Major shift in thinking needed to get commuters out of cars into public transit
Public transit expansion in Kitchener-Waterloo sees ridership up among students, low-income adults.
A column in the Waterloo Region Record in southern Ontario about a recent study looking at the expansion plans of the regional Grand River Transit system argues that transit serves more as a "social service" than a proven way of getting commuters out of their cars. It provoked area transit activist George Bechtel to compose a letter to the editor.
The column points to how 60 per cent of bus passengers are students and how the rest tend to be low-income adults, that the rise in commuters using the system has risen very little. Columnist Jeff Outhit says that a further investment in the system of up to $800 million will do little to draw higher income workers onto the buses or the planned rail systems.
Letter from George Bechtel to the editor of the Waterloo Region Record
RE: Commuters still resisting an improved bus system (Feb. 6)
Convincing drivers to abandon their cars and start using public transit is a tough sell in a medium-sized North American city. Should we just give up on transit or should we start looking at things differently when it comes to public transportation and traffic congestion?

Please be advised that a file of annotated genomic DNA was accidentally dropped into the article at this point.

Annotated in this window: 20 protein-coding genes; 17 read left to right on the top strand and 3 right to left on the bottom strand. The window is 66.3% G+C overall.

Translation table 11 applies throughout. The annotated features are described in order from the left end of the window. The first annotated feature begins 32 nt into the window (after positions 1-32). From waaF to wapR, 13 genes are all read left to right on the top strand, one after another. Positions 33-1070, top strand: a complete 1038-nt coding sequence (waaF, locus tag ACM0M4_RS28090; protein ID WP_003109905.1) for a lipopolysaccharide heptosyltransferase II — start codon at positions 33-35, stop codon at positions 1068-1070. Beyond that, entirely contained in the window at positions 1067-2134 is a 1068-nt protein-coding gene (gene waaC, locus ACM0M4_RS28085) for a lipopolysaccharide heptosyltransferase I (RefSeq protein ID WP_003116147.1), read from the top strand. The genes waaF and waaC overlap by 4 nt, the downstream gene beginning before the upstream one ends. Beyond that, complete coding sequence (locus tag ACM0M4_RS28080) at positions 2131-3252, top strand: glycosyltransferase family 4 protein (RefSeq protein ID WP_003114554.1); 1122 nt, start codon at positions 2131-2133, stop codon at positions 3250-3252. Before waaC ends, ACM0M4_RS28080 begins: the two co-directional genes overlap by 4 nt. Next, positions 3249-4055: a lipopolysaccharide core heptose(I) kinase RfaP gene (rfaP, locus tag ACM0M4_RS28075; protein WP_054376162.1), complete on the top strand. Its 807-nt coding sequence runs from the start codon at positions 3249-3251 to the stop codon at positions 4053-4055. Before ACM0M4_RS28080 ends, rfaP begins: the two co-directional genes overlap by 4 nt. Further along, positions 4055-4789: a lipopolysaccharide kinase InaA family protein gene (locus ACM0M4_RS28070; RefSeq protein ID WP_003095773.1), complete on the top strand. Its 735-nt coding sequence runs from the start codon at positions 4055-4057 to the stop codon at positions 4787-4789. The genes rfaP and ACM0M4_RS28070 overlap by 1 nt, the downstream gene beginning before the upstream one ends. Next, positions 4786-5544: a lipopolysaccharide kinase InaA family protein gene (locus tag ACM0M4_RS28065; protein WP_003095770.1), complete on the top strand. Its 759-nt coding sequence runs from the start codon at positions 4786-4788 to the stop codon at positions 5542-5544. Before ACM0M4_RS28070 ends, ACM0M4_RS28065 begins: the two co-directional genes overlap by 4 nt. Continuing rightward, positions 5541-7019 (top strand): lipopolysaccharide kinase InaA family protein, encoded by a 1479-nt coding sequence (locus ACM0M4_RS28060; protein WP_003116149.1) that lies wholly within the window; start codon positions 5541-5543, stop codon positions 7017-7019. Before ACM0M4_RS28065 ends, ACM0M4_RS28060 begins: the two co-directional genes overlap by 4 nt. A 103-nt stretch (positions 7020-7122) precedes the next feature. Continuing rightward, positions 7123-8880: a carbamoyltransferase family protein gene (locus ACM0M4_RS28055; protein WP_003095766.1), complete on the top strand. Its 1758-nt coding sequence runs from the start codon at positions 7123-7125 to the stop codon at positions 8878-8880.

Too long we have showered great advantages on cars and short changed public transportation. It will take a major shift in thinking to realize that public transit systems produce cities that have less traffic congestion and cities with massive highways have unbearable traffic jams.
Commuter times on a third of the 400-series highways in the Toronto area are getting a lot longer. Commuters can be crawling along at 38 kilometers an hour, down from 71 in 2006. On a section of 401, commuter speed has dropped to 50 kilometers from 95 two years ago. Ontario has given up on building more lanes in this area where more lanes mean ultimately bigger traffic congestion.
Faster, easier, sorter car trips can happen only with more trips on transit not more roads.
A good transit system is a vote for reduced crash costs, lower auto insurance costs, reduced health and pollution costs and savings in delay for delivery trucks which waist millions stuck in traffic jams.
A seven minute walk to the bus or train stop means 70 minutes of exercise a week for better health.
George Bechtel Kitchener, ON
Posted: February 20, 2010
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